|Barked: Mon Dec 24, '12 10:48am PST |
|In the moment, you do what you have to. A cat was about to get killed. If that cat's life, or a neighbor's love for their pet, is worth less than one moment with your dog? There's a big problem there. You do what you have to do, and technically in that strong a prey response you aren't dealing with the same emotions any way. But even were you, your responsibilities as a dog owner don't stop with your own dog....you have a responsibility to your own community. That's why we have BSL problems, and huskies very often make that list. They remind us that being responsible for our pets actions is part of our responsibility. We wouldn't have BSL if we had owners who ensured that their dogs weren't bringing injury, death and ruin into their communities.
I had a Saint Bernard try to kill my own pet, a very jarring memory (my dog was brought close to death) somewhat mitigated by the fact that the two owners of the dog in attendance were doing everything in their power to get their dog off my pet. I still am appreciative to them for that, for in the moment my dog, who was the innocent victim, mattered more to them. That is an ethic I myself carry. I haven't been brought to that line, but there's nothing I wouldn't do were I in that position. Memory goes to the chimp attack in CT a few ago, where his owner....who raised him from a baby; he was like a child to her....ran into her house, got a knife and stabbed him. You do what you have to. If not, you, socially speaking, are a community threat if you own an animal with teeth.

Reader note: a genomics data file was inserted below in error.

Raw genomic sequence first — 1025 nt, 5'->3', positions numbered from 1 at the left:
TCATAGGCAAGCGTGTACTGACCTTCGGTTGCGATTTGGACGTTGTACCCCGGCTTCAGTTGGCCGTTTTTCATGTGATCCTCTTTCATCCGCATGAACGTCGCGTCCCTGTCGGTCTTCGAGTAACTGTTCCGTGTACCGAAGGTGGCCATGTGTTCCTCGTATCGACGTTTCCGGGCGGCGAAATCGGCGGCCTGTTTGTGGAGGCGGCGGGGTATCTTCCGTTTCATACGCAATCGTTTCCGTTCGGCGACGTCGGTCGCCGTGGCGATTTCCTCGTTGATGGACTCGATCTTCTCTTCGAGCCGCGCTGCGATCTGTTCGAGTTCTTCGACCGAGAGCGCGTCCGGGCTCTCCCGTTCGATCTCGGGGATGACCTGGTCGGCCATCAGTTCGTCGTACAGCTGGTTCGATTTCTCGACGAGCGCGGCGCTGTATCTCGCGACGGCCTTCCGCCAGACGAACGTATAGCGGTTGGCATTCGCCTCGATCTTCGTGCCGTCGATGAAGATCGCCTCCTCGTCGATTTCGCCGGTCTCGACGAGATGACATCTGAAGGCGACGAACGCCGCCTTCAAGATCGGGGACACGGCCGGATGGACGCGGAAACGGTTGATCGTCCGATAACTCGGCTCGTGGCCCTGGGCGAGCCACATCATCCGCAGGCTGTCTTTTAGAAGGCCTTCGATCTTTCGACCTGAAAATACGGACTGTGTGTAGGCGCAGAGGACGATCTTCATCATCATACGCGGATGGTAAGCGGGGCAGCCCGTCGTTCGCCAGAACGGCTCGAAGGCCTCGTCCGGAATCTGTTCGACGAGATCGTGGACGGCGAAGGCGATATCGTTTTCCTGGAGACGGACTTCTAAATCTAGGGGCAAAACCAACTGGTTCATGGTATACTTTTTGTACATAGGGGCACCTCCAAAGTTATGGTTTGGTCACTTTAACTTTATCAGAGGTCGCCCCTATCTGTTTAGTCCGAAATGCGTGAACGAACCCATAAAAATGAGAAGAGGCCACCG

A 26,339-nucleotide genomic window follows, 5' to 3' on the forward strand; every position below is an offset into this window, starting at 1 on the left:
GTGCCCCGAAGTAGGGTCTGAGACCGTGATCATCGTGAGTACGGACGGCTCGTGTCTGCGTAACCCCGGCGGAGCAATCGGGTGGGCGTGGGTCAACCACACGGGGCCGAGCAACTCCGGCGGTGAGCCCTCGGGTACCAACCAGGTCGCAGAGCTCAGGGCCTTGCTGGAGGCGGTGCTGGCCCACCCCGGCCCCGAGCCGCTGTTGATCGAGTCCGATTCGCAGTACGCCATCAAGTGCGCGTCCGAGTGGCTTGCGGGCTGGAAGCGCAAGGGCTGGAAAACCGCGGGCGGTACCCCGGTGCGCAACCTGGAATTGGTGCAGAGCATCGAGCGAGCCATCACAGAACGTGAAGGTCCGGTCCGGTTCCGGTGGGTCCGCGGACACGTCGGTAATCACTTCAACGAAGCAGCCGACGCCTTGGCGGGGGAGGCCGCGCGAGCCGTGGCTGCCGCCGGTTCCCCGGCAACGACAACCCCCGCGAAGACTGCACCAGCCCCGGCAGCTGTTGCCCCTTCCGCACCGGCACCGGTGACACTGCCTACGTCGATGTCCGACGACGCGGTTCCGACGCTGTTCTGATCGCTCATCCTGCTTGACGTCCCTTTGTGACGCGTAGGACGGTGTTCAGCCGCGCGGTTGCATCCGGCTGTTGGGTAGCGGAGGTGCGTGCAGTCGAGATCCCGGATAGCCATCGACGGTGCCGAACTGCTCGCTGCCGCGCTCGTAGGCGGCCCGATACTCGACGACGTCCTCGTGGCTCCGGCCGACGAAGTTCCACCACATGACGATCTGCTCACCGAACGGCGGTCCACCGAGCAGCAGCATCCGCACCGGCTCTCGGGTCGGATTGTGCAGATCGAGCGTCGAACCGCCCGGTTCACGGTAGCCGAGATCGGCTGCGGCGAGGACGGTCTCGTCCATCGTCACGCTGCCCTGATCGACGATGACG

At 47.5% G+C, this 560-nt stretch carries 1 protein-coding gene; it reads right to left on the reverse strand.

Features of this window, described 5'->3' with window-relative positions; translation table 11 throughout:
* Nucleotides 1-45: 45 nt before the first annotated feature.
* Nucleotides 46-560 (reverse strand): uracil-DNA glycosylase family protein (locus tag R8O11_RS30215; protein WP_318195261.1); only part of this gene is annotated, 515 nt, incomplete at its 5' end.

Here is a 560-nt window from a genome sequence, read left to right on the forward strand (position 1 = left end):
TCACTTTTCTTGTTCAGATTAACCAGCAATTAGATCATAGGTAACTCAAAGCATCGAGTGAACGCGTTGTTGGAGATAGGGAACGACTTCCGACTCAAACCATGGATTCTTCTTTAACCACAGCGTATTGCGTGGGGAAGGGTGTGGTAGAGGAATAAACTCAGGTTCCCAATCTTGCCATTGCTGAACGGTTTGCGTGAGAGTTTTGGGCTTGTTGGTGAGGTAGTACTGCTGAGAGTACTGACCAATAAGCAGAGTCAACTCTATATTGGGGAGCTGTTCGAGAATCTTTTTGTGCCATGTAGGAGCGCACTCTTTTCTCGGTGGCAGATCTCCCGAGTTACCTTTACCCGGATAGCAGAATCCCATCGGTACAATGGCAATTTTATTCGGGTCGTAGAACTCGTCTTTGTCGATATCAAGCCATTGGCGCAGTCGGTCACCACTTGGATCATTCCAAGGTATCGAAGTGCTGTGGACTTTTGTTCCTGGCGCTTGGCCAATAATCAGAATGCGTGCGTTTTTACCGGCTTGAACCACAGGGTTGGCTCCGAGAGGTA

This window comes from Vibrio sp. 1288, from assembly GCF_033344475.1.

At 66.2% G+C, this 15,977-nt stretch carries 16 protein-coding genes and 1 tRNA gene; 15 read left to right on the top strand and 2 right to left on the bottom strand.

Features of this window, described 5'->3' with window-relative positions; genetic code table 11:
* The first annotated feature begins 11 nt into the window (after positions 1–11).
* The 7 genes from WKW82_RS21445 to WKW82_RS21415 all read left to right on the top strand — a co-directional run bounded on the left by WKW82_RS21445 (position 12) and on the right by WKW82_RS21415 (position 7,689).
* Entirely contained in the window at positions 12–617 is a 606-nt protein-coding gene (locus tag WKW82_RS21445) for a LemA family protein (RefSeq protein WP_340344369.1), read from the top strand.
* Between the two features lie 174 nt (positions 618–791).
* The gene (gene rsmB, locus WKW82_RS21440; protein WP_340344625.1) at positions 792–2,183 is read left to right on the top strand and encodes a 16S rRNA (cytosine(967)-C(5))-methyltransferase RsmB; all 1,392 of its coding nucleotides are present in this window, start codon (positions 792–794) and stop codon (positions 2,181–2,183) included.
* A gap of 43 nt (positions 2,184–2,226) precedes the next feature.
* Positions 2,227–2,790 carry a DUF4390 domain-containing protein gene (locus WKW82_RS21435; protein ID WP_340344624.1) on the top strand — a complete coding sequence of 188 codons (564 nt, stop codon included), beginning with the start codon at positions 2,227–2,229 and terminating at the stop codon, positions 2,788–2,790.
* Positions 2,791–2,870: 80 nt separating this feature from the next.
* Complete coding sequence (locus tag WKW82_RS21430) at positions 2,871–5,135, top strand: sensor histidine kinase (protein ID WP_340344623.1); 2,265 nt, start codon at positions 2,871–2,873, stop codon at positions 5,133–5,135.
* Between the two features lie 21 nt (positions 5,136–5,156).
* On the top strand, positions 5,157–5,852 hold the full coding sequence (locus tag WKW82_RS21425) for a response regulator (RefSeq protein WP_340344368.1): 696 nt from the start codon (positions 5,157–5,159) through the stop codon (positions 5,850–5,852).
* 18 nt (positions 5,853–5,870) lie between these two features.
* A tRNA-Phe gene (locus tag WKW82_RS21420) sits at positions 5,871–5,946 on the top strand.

Ember's actions showed she KNOWS, as a husky owner, she has an extremely limited window of time to prevent her dog from killing a cat. A cat is alive today because as a husky owner she knows of the risks inherent to a husky, and thereby the responsibilities. If she were applying for an adoption to my rescue and had applied for a husky and related that story, she would go up in my book. I want to release good ambassadors into the community, and part of that is owners who know how to prioritize, part of which is not letting your pet bring tragedy into a neighborhood.
High, HIGH marks to Ember for having the composure to FIRST get the front end off the ground to disable her physically, and then doing what it took to get the cat out of her dog's mouth. A cat today is alive, and a neighbor's world isn't shattered into a million pieces, as a result of her actions.
You as a dog owner must be aware of the potential of your breed, manage him carefully with those potentials in mind, and know whatever the outcomes are either to your fault or to your credit. We take on a silent vow or promise to our neighbors when we take on a dog.
And to the OP, I am totally backing up Ember here. Dogs can gain confidence in their drive and prey responses. Your dog could be building to a day where she will kill one of your cats, and then it will be too late. Please be careful. You are on a serious fault line and your cats' lives hang in the balance.
Edited by author Mon Dec 24, '12 11:03am PST
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